routines called from generated code:
which register V-check failures,
<computeroutput>VG_(helperc_LOADV1)</computeroutput>, which
do stores and loads of V bits to/from the sparse array which
keeps track of V bits in memory, and
which messes with memory addressability resulting from
changes in <computeroutput>%ESP</computeroutput>.</para>
<para>The simulated <computeroutput>%EIP</computeroutput>.</para>
<para>24 spill words, for when the register allocator can't
make it work with 5 measly registers.</para>
<para>Addresses of helpers
<computeroutput>VG_(helperc_LOADV2)</computeroutput>. These
are here because 2-byte loads and stores are relatively rare,
so are placed above the magic 32-word offset boundary.</para>
<para>For similar reasons, addresses of helper functions
<computeroutput>VGM_(fpu_write_check)</computeroutput> and
<computeroutput>VGM_(fpu_read_check)</computeroutput>, which
handle the A/V maps testing and changes required by FPU
<para>Some other boring helper addresses:
These are probably never emitted now, and should be
<para>The entire state of the simulated FPU, which I believe
to be 108 bytes long.</para>
<para>Finally, the addresses of various other helper
functions in <filename>vg_helpers.S</filename>, which deal
with rare situations which are tedious or difficult to
generate code in-line for.</para>
<para>As a general rule, the simulated machine's state lives
permanently in memory at
<computeroutput>VG_(baseBlock)</computeroutput>. However, the
JITter does some optimisations which allow the simulated integer
registers to be cached in real registers over multiple simulated
instructions within the same basic block. These are always
flushed back into memory at the end of every basic block, so that
the in-memory state is up-to-date between basic blocks. (This
flushing is implied by the statement above that the real
machine's allocatable registers are dead in between simulated
<sect2 id="mc-tech-docs.startup"
xreflabel="Startup, shutdown, and system calls">
<title>Startup, shutdown, and system calls</title>
<para>Getting into of Valgrind
(<computeroutput>VG_(startup)</computeroutput>, called from
<filename></filename>'s initialisation section),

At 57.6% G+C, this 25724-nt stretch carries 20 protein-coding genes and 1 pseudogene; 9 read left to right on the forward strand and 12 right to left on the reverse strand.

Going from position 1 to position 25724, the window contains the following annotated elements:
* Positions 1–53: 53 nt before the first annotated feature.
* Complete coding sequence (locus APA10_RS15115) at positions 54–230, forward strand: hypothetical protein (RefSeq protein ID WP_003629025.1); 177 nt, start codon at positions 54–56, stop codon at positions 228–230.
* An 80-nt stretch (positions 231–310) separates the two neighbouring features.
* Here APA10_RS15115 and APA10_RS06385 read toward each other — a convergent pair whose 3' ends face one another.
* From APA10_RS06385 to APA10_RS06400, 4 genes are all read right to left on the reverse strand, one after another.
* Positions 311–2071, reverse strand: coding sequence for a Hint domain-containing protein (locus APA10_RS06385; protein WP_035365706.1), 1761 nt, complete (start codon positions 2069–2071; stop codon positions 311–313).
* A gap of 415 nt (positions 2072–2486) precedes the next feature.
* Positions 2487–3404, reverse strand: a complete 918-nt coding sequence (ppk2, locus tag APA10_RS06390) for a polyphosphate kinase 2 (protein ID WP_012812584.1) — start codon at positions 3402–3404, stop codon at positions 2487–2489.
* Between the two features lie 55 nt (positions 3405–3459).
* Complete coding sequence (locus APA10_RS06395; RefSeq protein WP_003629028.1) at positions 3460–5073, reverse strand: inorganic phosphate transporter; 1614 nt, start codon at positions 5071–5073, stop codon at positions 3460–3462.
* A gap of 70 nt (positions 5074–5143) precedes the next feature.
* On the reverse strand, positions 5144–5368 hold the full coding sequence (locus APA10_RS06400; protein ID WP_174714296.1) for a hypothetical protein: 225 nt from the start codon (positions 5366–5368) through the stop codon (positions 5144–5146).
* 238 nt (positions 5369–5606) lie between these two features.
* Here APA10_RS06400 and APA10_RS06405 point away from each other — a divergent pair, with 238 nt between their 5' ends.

really means copying the real CPU's state into
<computeroutput>VG_(baseBlock)</computeroutput>, and then
installing our own stack pointer, etc, into the real CPU, and
then starting up the JITter. Exiting valgrind involves copying
the simulated state back to the real state.</para>
<para>Unfortunately, there's a complication at startup time.
Problem is that at the point where we need to take a snapshot of
the real CPU's state, the offsets in
<computeroutput>VG_(baseBlock)</computeroutput> are not set up
yet, because to do so would involve disrupting the real machine's
state significantly. The way round this is to dump the real
machine's state into a temporary, static block of memory,
<computeroutput>VG_(m_state_static)</computeroutput>. We can
then set up the <computeroutput>VG_(baseBlock)</computeroutput>
offsets at our leisure, and copy into it from
<computeroutput>VG_(m_state_static)</computeroutput> at some
convenient later time. This copying is done by
<para>On exit, the inverse transformation is (rather
unnecessarily) used: stuff in
<computeroutput>VG_(baseBlock)</computeroutput> is copied to
<computeroutput>VG_(m_state_static)</computeroutput>, and the
assembly stub then copies from
<computeroutput>VG_(m_state_static)</computeroutput> into the
real machine registers.</para>
<para>Doing system calls on behalf of the client
(<filename>vg_syscall.S</filename>) is something of a half-way
house. We have to make the world look sufficiently like that
which the client would normally have to make the syscall actually
work properly, but we can't afford to lose control. So the trick
is to copy all of the client's state, <command>except its program
counter</command>, into the real CPU, do the system call, and
copy the state back out. Note that the client's state includes
its stack pointer register, so one effect of this partial
restoration is to cause the system call to be run on the client's
stack, as it should be.</para>
<para>As ever there are complications. We have to save some of
our own state somewhere when restoring the client's state into
the CPU, so that we can keep going sensibly afterwards. In fact
the only thing which is important is our own stack pointer, but
for paranoia reasons I save and restore our own FPU state as
well, even though that's probably pointless.</para>